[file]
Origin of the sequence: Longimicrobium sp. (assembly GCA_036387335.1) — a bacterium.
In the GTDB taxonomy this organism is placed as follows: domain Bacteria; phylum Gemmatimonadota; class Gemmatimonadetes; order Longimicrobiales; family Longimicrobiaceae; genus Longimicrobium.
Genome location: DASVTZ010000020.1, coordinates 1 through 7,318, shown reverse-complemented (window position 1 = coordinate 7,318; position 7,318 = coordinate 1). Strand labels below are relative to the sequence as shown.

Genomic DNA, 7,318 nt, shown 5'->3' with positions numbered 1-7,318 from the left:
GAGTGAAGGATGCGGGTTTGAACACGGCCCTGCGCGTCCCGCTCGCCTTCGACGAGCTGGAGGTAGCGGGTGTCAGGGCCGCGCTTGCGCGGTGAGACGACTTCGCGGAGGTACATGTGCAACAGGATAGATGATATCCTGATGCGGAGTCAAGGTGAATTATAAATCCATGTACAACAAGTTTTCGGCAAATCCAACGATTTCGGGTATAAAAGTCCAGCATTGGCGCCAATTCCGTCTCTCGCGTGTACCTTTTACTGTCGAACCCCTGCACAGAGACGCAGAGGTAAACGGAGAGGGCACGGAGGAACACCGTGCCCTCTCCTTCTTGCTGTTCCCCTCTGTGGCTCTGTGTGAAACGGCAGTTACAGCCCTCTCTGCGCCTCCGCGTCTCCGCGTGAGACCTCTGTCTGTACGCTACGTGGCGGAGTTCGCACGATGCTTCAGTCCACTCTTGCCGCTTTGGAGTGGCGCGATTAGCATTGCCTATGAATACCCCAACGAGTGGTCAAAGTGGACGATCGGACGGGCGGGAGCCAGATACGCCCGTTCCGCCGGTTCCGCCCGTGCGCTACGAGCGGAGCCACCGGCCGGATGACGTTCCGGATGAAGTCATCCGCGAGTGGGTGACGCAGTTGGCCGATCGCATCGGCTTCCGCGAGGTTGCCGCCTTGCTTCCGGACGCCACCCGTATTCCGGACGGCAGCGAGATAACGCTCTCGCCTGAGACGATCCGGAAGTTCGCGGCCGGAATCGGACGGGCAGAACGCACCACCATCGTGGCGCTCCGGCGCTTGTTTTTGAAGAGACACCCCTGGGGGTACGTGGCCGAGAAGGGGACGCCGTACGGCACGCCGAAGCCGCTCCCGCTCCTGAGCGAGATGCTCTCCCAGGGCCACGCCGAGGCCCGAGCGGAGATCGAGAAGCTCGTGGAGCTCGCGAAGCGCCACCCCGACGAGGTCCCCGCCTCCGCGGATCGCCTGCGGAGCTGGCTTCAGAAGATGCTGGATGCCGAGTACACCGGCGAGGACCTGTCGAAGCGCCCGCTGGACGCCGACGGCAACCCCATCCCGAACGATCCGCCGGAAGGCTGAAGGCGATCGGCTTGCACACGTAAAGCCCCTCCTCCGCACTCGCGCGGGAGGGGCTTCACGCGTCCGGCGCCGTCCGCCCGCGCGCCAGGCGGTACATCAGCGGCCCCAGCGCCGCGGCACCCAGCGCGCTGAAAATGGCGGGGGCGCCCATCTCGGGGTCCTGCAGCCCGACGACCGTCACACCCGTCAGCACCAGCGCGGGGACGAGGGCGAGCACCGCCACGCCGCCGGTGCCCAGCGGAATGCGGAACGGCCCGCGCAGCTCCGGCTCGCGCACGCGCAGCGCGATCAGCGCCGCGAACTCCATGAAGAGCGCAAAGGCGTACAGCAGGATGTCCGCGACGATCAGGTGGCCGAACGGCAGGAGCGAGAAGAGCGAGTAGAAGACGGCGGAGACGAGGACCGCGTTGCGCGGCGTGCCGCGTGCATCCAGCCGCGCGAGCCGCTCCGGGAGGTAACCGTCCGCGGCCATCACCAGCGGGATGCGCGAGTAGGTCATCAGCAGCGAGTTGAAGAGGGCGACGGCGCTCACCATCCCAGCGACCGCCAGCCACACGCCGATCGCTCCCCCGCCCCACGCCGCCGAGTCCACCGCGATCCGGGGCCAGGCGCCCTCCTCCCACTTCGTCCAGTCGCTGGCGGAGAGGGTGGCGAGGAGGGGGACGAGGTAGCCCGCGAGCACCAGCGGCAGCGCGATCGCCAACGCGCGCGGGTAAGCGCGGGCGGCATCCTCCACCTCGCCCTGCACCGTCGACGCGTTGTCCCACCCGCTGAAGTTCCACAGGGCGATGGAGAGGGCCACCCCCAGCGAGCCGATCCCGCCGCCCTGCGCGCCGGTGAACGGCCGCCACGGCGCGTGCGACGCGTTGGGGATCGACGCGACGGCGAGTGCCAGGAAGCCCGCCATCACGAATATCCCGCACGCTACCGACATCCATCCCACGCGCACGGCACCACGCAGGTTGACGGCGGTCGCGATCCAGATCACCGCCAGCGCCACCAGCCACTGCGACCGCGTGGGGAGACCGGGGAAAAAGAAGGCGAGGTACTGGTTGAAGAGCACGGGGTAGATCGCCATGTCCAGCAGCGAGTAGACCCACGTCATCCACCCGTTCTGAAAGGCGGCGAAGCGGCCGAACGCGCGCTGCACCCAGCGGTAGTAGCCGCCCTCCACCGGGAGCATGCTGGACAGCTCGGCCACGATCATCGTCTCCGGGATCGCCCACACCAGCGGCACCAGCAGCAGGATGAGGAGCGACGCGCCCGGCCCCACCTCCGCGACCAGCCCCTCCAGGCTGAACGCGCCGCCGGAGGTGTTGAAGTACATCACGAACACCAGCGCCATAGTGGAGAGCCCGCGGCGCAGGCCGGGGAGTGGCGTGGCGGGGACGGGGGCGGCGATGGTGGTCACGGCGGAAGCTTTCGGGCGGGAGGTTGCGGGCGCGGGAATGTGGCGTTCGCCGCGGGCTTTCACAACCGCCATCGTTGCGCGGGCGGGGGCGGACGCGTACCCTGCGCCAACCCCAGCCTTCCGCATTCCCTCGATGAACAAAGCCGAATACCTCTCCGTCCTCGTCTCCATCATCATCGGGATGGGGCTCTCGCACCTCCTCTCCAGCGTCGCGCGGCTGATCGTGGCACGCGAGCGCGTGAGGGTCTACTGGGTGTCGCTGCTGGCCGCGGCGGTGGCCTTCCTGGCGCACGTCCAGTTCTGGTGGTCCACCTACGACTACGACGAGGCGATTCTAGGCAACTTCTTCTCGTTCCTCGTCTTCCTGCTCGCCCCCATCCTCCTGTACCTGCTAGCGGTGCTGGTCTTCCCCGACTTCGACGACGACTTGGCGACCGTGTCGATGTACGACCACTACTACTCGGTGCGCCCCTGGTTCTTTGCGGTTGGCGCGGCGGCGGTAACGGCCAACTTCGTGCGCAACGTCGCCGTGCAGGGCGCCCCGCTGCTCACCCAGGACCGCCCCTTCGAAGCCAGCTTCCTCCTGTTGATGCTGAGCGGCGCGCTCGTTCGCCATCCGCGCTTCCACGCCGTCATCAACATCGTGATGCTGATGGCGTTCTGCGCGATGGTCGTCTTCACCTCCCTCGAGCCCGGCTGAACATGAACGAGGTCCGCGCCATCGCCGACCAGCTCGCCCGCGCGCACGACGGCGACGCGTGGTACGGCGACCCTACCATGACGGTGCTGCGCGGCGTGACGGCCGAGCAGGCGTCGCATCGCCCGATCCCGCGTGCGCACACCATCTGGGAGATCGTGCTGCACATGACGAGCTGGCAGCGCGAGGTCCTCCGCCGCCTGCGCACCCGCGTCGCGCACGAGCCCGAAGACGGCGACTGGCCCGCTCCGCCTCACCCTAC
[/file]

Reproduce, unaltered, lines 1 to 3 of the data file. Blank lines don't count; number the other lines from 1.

Origin of the sequence: Longimicrobium sp. (assembly GCA_036387335.1) — a bacterium.
In the GTDB taxonomy this organism is placed as follows: domain Bacteria; phylum Gemmatimonadota; class Gemmatimonadetes; order Longimicrobiales; family Longimicrobiaceae; genus Longimicrobium.
Genome location: DASVTZ010000020.1, coordinates 1 through 7,318, shown reverse-complemented (window position 1 = coordinate 7,318; position 7,318 = coordinate 1). Strand labels below are relative to the sequence as shown.